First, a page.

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Re: The smaller rectangle in the figure above represents the original size
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20 Jun 2017, 18:15
Hi JJSHHShank, Based on the drawing, we can see that the original lot is INSIDE the enlarged lot, so it's not correct to call the total area 45,000 sq. ft. (since that would 'count' the area of the original lot twice). If you wanted to, you can use the two areas (enlarged lot = 30,000 sq. ft. and the original lot = 15,000 sq. ft.) to determine the area that is NOT a part of the original lot. That 'extra area' is 30,000  15,000 = 15,000 additional sq. ft. GMAT assassins aren't born, they're made, Rich
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Re: The smaller rectangle in the figure above represents the original size
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14 Sep 2017, 21:18
Instead of taking it as 100 and 150 ft, take it as 10 ft and 15 ft( multiplication is easier) so ares becomes 15*10 = 150, new parking lot area should be 300 sq ft (15+w)*(10+w) = 300 by scanning the answer(instead of solving quadratic equation scanning the answer is easier, always start with the option C first C(7.5, divide by 10, the 0 which we left in the first line) answer does not holds good, go up, B, (10+5)*(15+5) = 300 holds good Answer should be B



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Re: The smaller rectangle in the figure above represents the original size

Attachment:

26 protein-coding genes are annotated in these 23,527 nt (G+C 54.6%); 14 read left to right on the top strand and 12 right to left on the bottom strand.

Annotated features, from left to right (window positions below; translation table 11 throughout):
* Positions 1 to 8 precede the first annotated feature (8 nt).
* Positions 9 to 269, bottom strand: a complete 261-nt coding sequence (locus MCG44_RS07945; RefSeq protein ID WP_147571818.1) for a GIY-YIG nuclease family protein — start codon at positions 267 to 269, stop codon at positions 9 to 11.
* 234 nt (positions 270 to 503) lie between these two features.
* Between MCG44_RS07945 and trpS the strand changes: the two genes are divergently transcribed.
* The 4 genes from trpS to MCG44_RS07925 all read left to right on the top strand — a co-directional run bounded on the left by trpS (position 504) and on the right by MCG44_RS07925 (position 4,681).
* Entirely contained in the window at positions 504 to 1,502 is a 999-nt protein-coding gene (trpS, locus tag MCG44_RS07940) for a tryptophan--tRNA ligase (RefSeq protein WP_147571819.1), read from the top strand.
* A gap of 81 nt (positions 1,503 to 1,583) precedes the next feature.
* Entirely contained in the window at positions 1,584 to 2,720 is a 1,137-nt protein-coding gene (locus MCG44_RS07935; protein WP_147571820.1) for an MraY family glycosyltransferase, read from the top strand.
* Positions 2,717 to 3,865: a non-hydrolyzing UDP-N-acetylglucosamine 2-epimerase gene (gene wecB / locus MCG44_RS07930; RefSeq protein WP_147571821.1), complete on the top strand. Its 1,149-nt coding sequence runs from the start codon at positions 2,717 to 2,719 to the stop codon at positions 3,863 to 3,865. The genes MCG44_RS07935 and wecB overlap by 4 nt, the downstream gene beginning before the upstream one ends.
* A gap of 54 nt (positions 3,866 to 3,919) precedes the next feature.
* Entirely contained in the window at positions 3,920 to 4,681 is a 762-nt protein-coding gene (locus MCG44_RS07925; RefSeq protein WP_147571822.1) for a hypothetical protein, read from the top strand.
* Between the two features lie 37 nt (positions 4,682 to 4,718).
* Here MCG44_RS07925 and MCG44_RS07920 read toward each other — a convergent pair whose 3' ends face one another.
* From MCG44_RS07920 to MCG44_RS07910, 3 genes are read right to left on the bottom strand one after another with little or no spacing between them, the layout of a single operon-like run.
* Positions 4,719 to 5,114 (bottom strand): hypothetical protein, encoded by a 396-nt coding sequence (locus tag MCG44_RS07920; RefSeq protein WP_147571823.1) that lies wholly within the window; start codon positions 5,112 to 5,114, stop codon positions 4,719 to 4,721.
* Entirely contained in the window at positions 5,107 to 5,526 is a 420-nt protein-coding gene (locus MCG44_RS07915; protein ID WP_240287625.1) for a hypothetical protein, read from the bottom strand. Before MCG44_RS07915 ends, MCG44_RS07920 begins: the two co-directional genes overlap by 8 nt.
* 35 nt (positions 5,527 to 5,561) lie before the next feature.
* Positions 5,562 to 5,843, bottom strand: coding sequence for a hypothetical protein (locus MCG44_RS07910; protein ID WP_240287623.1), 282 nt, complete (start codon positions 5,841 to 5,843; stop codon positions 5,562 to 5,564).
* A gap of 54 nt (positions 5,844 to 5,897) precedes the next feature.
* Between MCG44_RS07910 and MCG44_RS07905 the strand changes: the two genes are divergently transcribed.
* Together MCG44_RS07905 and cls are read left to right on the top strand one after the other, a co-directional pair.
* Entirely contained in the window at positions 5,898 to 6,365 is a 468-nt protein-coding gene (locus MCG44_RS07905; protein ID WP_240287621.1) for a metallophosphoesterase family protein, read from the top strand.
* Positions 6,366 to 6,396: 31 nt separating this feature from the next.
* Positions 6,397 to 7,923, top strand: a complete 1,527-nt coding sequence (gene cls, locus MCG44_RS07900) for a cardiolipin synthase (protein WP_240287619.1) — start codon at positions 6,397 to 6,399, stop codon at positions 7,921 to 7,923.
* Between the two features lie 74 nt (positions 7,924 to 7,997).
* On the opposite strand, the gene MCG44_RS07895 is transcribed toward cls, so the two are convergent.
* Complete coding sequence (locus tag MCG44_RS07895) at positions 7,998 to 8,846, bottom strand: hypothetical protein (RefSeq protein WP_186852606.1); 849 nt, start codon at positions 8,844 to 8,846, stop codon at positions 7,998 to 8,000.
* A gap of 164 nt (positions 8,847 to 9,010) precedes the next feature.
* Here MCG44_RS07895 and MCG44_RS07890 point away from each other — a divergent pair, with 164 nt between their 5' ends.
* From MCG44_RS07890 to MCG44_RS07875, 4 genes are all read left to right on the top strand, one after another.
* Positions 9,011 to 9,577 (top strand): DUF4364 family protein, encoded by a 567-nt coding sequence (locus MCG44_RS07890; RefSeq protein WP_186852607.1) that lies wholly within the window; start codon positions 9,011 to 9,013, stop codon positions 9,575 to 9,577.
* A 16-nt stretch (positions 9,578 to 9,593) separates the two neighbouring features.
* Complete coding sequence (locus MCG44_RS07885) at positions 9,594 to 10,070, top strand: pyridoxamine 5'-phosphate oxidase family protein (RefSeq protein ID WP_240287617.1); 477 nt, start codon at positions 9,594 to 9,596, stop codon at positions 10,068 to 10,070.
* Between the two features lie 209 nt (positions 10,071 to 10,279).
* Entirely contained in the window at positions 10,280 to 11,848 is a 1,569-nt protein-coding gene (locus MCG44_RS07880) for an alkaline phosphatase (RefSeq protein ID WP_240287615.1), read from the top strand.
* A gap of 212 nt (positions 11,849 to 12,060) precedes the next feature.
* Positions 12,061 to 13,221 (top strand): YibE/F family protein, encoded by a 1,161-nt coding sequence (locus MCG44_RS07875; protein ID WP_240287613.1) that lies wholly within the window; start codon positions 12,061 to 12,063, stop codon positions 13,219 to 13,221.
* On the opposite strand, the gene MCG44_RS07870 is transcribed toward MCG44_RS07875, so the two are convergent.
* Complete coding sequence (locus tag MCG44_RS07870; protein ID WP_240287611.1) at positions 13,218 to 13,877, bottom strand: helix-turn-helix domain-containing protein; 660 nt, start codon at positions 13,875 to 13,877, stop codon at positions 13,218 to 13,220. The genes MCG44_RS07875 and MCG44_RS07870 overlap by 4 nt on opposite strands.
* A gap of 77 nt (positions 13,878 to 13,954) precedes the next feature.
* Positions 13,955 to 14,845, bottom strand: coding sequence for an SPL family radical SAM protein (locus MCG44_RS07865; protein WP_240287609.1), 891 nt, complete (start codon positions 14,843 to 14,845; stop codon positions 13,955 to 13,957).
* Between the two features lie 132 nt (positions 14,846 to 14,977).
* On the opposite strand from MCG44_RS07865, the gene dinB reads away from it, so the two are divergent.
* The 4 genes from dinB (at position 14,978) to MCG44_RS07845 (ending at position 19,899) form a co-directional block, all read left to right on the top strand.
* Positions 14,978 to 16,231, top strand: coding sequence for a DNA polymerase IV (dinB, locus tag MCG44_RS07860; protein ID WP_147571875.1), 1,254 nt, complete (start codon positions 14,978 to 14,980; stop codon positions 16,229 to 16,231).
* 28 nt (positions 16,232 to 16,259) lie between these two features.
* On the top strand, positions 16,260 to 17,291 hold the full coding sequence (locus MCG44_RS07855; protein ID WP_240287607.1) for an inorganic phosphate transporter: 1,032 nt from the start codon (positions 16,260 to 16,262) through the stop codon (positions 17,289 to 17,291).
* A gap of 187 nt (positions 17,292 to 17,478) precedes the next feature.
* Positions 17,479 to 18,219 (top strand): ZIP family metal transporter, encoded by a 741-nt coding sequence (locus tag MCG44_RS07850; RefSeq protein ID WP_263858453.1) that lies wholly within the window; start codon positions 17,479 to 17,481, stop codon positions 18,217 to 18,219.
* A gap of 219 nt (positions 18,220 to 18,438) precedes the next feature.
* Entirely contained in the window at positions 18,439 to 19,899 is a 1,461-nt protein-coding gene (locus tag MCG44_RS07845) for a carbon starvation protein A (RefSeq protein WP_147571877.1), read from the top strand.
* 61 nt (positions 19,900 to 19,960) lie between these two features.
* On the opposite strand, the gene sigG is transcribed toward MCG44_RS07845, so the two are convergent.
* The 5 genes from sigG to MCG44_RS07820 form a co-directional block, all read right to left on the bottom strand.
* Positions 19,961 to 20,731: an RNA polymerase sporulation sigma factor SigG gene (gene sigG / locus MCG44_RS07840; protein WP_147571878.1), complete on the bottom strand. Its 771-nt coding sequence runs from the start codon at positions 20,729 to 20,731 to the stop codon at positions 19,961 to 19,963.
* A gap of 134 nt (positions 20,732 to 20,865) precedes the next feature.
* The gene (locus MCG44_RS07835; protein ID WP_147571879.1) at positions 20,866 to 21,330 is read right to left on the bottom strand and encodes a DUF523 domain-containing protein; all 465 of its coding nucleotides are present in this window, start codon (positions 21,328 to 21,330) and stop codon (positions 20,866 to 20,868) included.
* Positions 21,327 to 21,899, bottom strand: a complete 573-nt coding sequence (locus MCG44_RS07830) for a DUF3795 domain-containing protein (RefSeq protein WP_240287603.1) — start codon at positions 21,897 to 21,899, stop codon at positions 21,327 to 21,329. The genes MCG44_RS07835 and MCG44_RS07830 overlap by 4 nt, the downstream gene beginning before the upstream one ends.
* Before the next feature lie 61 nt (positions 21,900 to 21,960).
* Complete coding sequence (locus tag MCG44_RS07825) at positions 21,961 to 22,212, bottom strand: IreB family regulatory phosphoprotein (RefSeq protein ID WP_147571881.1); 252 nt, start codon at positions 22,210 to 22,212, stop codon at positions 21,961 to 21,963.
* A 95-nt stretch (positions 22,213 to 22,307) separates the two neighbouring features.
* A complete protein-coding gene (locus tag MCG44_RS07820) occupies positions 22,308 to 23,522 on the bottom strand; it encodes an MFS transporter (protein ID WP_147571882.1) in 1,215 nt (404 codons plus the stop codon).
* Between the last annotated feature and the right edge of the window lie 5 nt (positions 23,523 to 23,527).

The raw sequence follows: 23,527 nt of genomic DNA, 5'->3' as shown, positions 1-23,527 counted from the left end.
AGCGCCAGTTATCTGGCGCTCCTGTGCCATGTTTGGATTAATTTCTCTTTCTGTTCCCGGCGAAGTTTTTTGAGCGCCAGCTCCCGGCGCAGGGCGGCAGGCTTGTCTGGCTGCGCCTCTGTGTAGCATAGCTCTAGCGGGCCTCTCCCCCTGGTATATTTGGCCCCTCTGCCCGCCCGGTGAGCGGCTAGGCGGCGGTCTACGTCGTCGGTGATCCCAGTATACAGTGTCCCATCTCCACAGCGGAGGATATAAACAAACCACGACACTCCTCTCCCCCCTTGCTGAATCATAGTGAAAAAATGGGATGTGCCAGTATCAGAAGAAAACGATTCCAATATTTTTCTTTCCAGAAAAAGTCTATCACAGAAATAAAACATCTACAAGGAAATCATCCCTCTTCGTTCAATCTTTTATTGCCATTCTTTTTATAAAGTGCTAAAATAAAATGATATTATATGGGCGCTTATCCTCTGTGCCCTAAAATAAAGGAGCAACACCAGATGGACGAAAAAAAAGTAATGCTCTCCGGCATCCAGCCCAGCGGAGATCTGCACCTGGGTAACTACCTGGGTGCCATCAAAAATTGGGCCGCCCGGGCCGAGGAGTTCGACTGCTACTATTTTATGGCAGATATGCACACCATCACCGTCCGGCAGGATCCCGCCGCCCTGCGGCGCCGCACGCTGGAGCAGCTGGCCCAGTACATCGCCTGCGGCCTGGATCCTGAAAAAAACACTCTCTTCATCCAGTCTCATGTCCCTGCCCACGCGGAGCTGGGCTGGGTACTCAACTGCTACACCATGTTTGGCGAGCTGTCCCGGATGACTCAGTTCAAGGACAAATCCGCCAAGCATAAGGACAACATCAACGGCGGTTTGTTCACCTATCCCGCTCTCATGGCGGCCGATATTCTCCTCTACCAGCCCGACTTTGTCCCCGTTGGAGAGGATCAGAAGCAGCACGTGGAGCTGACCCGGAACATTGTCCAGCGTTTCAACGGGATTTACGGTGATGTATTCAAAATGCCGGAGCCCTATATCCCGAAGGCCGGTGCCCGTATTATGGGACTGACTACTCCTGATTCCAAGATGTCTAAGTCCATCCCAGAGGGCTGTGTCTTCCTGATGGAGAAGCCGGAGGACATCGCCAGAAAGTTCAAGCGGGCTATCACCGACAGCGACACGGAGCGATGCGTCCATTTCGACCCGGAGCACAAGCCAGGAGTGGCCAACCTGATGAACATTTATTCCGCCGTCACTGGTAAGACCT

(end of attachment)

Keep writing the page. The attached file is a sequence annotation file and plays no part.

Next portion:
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26 Jan 2019, 14:50
Bunuel wrote: The smaller rectangle in the figure above represents the original size of a parking lot before its length and width were each extended by w feet to make the larger rectangular lot shown. If the area of the enlarged lot is twice the area of the original lot, what is the value of w?
(A) 25 (B) 50 (C) 75 (D) 100 (E) 200
The area of the original triangle is: 100*150 = 15,000 square feet The enlarged lot is twice the area of the original area: 15,000 * 2 = 30,000 square feet Now we need to know what value (w) is added to 100 and 150 which will equal 30,000 (100+w) * (150+w) = 30,000 In this case, backsolving using the answer choice is quicker than solving for W. Start with answer choice B (If B is too small, you can cross out A and B, and then test D, because the answers are in ascending order) (100+50) * (150+50) = 150 * 200 = 30,000 Answer B is correct



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Re: The smaller rectangle in the figure above represents the original size
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09 Sep 2019, 03:28
Hey guys,
can you please, tell me how you got from this step: w^2 + 250w – 15,000 = 0
to this final one: (w + 300)(w – 50) = 0
?
I just cannot figure out how you factorised and ended up there.
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Re: The smaller rectangle in the figure above represents the original size